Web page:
Here I am, travelling once more and taking in the atmosphere with eyes and brain wide, ready to learn new things. This is my second trip to the United States, my first to Los Angeles, and as always I’m finding a place to be both exactly like and nothing like I expected it to be.
The inherent contradiction in that sentence comes of course from the fact that no matter where you go in the world, the things you’ve seen (in films and television) and read (books, comics, articles) form a kind of proto-location before you see the place in real and actual life.
As a result, I always have impressions of a place before the First Impressions kick in. Kind of Impression Zero, as it were.
So. Impression Zero of Los Angeles: sunny; flashy; fast-paced; a bit superficial; all Hollywood; not much of a sense of history; everyone you see who is not in the film business is working out how to get into the film business; a veneer of cheerful over a bedrock of desperation; cars cars cars.
Since arriving in LA on 13 July (a few hours before I left Melbourne on the same date: gotta love the international date line and pseudo time travel!) Impression Zero has proven to be occasionally accurate but also – and naturally – a very shallow impression that’s as often completely wrong as right.
It’s certainly sunny here, though most mornings have so far started a bit hazy. The July sun burns that fog away within a few hours, though, and hot days with blue skies follow.
Everyone I’ve met so far is very friendly, and I’ve had random conversations not only with service staff and Uber drivers but with people at museums. Today, for instance, I fell into conversation with an older couple at the Petersen Automotive Museum when they asked my opinion on the colour of a car on display (we finally agreed that it was probably mint green).
Is everyone in the service industry secretly trying to make it big in Hollywood? Maybe. An Uber driver today turned out to primarily be a music director of K-pop, who has organised Korean pop music gigs all over the world, including Australia. Next week he’s off to Japan for a big gig in Osaka.
Then there’s the waitress at our current hotel – The Redbury, a lovely flash hotel on Hollywood and Vine, all done up in rich reds and just down the road from Capitol Records. Virginia Tran is one of a team of people behind a new web series called Wait Crimes. If you’ve ever worked in the service industry with rude customers you’ll probably identify with the comedy shorts. Virginia told us this morning that more episodes are on the way, and that she and her fellow creators have enjoyed having creative control. Episode one is now available:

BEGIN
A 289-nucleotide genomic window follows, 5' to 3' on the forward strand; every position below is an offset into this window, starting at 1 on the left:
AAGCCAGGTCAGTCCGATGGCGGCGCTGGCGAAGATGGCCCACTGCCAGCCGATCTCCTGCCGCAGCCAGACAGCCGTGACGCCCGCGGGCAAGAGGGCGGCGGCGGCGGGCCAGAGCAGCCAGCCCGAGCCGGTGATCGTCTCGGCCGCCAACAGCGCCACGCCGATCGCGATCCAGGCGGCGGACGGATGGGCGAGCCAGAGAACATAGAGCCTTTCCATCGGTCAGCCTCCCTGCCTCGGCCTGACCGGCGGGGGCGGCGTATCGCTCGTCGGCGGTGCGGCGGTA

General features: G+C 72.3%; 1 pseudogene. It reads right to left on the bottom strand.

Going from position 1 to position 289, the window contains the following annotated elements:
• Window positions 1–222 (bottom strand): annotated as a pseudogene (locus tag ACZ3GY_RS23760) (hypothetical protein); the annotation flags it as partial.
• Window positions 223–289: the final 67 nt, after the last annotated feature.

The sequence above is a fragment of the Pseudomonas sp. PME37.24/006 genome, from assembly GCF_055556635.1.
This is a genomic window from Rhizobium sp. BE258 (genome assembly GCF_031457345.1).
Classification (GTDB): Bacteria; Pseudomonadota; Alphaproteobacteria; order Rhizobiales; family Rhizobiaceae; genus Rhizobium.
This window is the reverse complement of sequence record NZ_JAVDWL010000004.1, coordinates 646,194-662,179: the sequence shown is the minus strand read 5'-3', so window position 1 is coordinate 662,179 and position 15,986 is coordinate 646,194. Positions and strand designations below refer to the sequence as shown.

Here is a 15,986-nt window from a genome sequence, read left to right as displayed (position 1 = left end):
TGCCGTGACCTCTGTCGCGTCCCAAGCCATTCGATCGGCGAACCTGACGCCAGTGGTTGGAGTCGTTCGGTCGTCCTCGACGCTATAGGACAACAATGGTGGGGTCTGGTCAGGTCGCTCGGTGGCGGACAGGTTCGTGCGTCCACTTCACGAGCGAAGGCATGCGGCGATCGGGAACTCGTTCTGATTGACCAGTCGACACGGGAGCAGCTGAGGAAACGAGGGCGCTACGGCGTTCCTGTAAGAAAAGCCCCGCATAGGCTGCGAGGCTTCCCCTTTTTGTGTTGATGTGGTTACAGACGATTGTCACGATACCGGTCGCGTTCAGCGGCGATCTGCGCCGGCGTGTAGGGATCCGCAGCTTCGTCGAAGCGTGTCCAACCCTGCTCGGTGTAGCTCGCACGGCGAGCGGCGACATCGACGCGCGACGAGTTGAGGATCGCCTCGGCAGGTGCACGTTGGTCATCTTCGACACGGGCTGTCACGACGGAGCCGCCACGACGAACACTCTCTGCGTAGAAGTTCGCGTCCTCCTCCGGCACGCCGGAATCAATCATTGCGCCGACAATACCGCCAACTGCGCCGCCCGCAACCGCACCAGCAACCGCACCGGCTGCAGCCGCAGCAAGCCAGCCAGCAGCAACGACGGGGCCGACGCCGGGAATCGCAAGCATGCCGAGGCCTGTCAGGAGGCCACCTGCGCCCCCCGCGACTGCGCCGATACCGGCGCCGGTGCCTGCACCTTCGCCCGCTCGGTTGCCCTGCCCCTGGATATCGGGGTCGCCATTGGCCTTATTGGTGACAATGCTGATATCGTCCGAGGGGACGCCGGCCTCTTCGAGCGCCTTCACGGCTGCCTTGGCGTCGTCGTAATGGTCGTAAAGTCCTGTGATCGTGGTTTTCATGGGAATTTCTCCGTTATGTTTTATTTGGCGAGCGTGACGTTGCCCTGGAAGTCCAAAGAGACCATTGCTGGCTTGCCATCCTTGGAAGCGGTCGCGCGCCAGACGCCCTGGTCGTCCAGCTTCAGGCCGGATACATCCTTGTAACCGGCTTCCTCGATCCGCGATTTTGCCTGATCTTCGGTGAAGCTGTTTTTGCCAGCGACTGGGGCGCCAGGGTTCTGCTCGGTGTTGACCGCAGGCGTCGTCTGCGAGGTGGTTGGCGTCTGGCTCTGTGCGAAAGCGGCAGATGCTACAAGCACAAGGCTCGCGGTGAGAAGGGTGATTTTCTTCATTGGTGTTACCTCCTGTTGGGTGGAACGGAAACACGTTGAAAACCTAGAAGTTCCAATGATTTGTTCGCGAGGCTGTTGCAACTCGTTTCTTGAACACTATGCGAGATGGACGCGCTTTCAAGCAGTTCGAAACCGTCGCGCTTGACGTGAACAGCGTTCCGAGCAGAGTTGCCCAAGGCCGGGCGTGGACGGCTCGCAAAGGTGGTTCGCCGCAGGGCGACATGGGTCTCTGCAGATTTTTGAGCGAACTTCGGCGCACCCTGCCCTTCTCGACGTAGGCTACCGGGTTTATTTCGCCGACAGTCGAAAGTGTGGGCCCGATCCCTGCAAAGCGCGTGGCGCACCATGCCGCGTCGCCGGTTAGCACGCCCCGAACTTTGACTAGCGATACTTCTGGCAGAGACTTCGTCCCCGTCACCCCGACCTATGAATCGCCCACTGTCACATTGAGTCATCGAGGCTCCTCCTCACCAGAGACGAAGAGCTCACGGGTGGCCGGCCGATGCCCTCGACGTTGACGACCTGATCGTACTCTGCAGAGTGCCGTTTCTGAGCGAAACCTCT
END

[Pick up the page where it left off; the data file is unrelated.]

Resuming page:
There was also the incident of discovering I hadn’t packed the right 3-pin adapter for my computer charger, and an emeregency trip to a Radio Shack to find one. Radio Shack has appeared in so many films that it felt like a Hollywood experience to visit one and find exactly the gadget I needed. (Thank you Radio Shack!)
But in most other ways, Impression Zero wasn’t much good. I’m sure the shallow, flashy, all-glitz LA is out there, but I haven’t seen it yet.
What I have noticed is that there’s a lot more Spanish spoken around the place than I had gathered from the films and TV I’ve watched. Combined with a lot of Spanish-style architecture there’s a weirdly more European feeling to the city than I expected. Additionally, Downtown LA is scattered through with grand old buildings that were once part of the financial district, but that relocated and these magnificent and imposing blocky buildings radiate a faded grandeur.
These areas seem to be thriving locations for arts and culture, though. The monthly Downtown Artwalk opens up to all kinds of galleries that open late, along with little stalls lining the streets selling art and jewellery, and car parks filled with food trucks and DJs.
Altogether, I keep getting flashbacks of places I’ve visited in the Middle East and parts of Europe, where lively locals gather in suburbs past their prime to reclaim spaces, occupy the streets with handcrafts and generally inhabit their environment with a lot of energy and enterprise. Not that it’s all slick and shiny; there are plenty of signs of poverty around too. This is a real place, not a film set.
Los Angeles is a relatively young city, too. It was founded in 1781 by 44 Spanish-speaking people in what’s now known as El Pueblo. The area contains the oldest house in Los Angeles, the Avila Adobe. However, the town stayed small for decades and most of the city was in fact built in the 20th century. Throughout Los Angeles, but particuarly here in El Pueblo, you get the strong resonance of Los Angeles’ Spanish history. Some of it is a bit ‘disneyfied’ but you also have the 1932 mural American Tropical, which far from being a happy little tropical image of Spanish peons in early America, is a strong political statement against oppression.
Much older local history is at the La Brea tar pits, with their wealth of prehistoric fossils (including 404 Dire Wolf skulls) and their ongoing archeological digs; then there’s the automotive history at the aforementioned Petersen Automotive Museum (complete with Hollywood vehicle displays) and next week we’re off to the California Science Center to see the Endeavour space shuttle.
And yes, it’s a very car-oriented city, but I’ve found the buses and subway, both relatively new and shiny, to be excellent for getting around.
This is no doubt a twisted impression of the city too. I’ve only been here three days, after all, and like all large cities, there are several versions of it around, depending on the neighbourhood you’re in and what you’re looking to experience.
But so far? First impressions are positive and I’m looking forward to discovering more of the many versions of Los Angeles that exist.
You can find out more about LA at Discover Los Angeles, who are providing assistance to my travel-writing husband Tim Richards as we travel around.